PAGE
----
TMA Offers to Help New HHSC Chief Reform Medicaid
By Joey Berlin



The Texas Medical Association knows the state’s Medicaid managed care system needs to get better, and physicians are ready to help the Texas Health and Human Services Commission’s (HHSC’s) new leader make it happen.

That’s what TMA and three other organizations told new HHSC Executive Commissioner Courtney Phillips, PhD, in a letter this week welcoming her to her new post and highlighting steps to cut Medicaid red tape and enhance access to care. 

The letter from TMA, the Texas Association of Health Plans, Texas Hospital Association, and Texas Association of Community Health Plans offered to collaborate with HHSC to “implement pragmatic reforms our organizations believe will help ensure more timely, accountable, and quality care while also eliminating unnecessary and costly administrative processes that do not benefit patients or taxpayers.”

The letter shared hoped-for action items arising from the four organizations’ Oct. 12 joint Medicaid Managed Care Summit. At the summit the organizations identified four areas for collaboration:

  • Modernize the program: Reducing red tape and administrative burdens to deliver more timely and efficient care and to encourage greater physician participation in Medicaid;
  • Improve systems and processes of care: Streamlining processes that affect health care delivery, such as care coordination;
  • Increase access to care: Focusing particularly on “enhancing preventive, behavioral, and maternal health care” to make Texas healthier and reduce taxpayer cost; and
  • Strengthen patient protections: Simplifying and improving “confusing and intimidating” processes Medicaid patients face if they need to lodge a complaint about their care.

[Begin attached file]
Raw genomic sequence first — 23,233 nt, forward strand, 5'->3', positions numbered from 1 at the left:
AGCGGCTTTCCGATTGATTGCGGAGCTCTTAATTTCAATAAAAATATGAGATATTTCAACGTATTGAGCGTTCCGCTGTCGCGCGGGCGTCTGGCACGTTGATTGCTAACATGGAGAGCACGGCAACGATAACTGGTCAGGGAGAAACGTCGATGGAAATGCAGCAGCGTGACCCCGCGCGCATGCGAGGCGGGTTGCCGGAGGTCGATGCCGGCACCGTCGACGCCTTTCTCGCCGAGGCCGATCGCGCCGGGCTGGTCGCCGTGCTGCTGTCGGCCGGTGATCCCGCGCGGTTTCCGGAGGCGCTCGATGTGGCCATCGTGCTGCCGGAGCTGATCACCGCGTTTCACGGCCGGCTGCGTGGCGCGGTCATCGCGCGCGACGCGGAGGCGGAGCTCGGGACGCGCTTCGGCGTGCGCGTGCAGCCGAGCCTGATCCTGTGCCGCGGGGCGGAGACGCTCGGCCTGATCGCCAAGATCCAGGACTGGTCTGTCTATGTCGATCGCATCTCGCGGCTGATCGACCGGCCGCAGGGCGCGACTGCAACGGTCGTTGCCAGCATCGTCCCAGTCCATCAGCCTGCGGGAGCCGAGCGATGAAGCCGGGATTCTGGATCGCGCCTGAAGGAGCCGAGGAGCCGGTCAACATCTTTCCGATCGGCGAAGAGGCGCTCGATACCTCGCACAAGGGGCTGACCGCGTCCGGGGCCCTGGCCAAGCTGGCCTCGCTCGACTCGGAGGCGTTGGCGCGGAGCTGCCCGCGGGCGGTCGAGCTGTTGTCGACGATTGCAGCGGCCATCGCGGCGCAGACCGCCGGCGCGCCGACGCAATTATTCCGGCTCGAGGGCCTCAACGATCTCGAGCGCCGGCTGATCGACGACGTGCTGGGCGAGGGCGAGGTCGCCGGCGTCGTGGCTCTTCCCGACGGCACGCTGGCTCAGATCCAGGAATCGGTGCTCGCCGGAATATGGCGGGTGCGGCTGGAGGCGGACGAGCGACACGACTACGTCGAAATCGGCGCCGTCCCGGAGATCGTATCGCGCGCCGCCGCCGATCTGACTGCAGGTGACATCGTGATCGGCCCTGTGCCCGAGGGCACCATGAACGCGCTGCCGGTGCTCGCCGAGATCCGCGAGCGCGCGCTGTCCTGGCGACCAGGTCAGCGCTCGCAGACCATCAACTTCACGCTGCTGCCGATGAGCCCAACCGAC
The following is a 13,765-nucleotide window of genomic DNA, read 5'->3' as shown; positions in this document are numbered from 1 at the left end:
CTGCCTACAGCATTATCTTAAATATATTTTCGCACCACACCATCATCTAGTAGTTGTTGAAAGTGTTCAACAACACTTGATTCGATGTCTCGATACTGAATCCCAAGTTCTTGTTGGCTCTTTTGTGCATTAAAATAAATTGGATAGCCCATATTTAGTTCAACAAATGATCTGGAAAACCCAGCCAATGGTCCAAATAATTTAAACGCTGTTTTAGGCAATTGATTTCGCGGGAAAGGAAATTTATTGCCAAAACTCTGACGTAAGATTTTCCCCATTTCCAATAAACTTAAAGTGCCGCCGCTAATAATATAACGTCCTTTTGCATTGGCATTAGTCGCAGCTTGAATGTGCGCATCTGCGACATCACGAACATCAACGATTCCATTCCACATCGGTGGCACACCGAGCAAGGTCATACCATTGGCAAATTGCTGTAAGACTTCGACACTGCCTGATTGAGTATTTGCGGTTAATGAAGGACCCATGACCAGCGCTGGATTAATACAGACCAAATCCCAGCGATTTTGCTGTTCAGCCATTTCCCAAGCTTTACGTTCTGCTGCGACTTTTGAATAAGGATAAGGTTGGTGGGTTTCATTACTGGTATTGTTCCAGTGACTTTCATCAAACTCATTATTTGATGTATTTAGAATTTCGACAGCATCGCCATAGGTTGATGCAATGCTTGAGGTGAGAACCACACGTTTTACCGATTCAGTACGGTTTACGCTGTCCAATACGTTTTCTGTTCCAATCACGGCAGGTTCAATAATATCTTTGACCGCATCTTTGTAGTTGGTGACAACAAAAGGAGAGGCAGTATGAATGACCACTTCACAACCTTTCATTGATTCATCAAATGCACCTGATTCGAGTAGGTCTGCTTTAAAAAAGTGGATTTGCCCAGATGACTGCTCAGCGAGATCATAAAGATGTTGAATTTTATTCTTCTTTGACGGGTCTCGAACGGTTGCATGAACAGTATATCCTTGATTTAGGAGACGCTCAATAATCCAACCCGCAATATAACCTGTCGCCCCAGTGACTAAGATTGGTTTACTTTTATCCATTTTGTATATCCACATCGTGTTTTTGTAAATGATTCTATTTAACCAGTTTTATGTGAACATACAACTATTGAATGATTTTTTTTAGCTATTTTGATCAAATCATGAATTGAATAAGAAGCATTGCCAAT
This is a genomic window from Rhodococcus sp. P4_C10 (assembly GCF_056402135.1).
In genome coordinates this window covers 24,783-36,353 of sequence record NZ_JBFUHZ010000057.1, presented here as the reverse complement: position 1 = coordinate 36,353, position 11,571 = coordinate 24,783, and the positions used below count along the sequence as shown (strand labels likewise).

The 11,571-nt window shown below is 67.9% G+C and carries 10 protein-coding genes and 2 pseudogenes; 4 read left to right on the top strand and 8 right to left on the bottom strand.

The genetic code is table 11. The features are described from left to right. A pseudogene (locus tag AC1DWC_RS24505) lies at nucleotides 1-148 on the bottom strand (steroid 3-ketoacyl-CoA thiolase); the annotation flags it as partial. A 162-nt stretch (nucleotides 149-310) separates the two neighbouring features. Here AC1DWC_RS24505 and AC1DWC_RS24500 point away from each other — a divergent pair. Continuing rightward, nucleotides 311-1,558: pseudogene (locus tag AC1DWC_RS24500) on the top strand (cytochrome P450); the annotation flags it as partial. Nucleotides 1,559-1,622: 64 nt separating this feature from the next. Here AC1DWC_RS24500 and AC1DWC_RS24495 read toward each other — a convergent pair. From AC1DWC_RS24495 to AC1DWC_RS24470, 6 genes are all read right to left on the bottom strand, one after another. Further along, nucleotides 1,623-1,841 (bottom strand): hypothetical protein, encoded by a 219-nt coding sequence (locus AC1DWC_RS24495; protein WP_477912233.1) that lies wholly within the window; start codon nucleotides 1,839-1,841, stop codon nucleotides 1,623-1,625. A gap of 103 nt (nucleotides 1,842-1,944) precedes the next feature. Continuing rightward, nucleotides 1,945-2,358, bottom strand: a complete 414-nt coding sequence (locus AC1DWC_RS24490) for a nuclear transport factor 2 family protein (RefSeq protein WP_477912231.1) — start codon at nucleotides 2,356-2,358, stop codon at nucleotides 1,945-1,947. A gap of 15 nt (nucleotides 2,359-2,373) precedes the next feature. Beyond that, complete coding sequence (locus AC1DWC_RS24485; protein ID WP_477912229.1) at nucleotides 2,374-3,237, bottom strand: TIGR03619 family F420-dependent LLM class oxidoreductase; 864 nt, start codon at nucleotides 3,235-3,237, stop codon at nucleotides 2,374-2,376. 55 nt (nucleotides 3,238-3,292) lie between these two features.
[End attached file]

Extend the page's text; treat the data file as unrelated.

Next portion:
While the letter noted some steps to modernize Medicaid require legislative or federal approval, the organizations also believe HHSC has some authority to implement needed reforms unilaterally. Some of the steps TMA believes HHSC can take on its own include streamlining and improving prior authorization processes; strengthening Medicaid appeals and hearing processes; and increasing outreach to women on the importance of preventive health care.

“While we will not be able to solve every problem overnight, we believe that working together we can make tremendous strides,” the groups’ letter said. “We look forward to helping make your transition to Texas a success.”

Ms. Phillips, formerly chief executive officer for the Nebraska Department of Health and Human Services, started her job as Texas HHSC executive commissioner in October.


Last Updated On

November 30, 2018

Originally Published On

November 30, 2018

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